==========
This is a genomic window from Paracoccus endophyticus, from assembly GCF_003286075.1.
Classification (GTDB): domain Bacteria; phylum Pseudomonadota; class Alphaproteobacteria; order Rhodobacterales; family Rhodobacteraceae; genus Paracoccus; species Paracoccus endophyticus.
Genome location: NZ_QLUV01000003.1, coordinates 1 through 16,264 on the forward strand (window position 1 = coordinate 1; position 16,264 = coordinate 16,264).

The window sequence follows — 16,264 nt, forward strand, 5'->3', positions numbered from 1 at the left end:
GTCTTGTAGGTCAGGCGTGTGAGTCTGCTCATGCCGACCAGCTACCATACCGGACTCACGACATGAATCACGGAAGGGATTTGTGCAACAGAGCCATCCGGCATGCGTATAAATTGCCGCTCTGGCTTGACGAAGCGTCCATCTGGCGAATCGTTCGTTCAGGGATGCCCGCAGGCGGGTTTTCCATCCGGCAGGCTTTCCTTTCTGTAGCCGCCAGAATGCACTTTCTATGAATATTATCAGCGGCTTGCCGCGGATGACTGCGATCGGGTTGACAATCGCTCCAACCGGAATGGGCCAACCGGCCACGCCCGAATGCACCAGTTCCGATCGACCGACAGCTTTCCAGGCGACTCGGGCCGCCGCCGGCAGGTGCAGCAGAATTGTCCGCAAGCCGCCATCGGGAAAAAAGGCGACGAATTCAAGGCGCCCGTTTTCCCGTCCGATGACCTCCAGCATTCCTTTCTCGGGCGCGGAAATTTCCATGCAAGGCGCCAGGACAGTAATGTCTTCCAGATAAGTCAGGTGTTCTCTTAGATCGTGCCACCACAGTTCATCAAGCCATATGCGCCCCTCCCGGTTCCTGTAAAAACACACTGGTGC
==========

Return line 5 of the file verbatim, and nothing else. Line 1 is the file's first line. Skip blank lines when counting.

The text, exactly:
GTCTTGTAGGTCAGGCGTGTGAGTCTGCTCATGCCGACCAGCTACCATACCGGACTCACGACATGAATCACGGAAGGGATTTGTGCAACAGAGCCATCCGGCATGCGTATAAATTGCCGCTCTGGCTTGACGAAGCGTCCATCTGGCGAATCGTTCGTTCAGGGATGCCCGCAGGCGGGTTTTCCATCCGGCAGGCTTTCCTTTCTGTAGCCGCCAGAATGCACTTTCTATGAATATTATCAGCGGCTTGCCGCGGATGACTGCGATCGGGTTGACAATCGCTCCAACCGGAATGGGCCAACCGGCCACGCCCGAATGCACCAGTTCCGATCGACCGACAGCTTTCCAGGCGACTCGGGCCGCCGCCGGCAGGTGCAGCAGAATTGTCCGCAAGCCGCCATCGGGAAAAAAGGCGACGAATTCAAGGCGCCCGTTTTCCCGTCCGATGACCTCCAGCATTCCTTTCTCGGGCGCGGAAATTTCCATGCAAGGCGCCAGGACAGTAATGTCTTCCAGATAAGTCAGGTGTTCTCTTAGATCGTGCCACCACAGTTCATCAAGCCATATGCGCCCCTCCCGGTTCCTGTAAAAACACACTGGTGC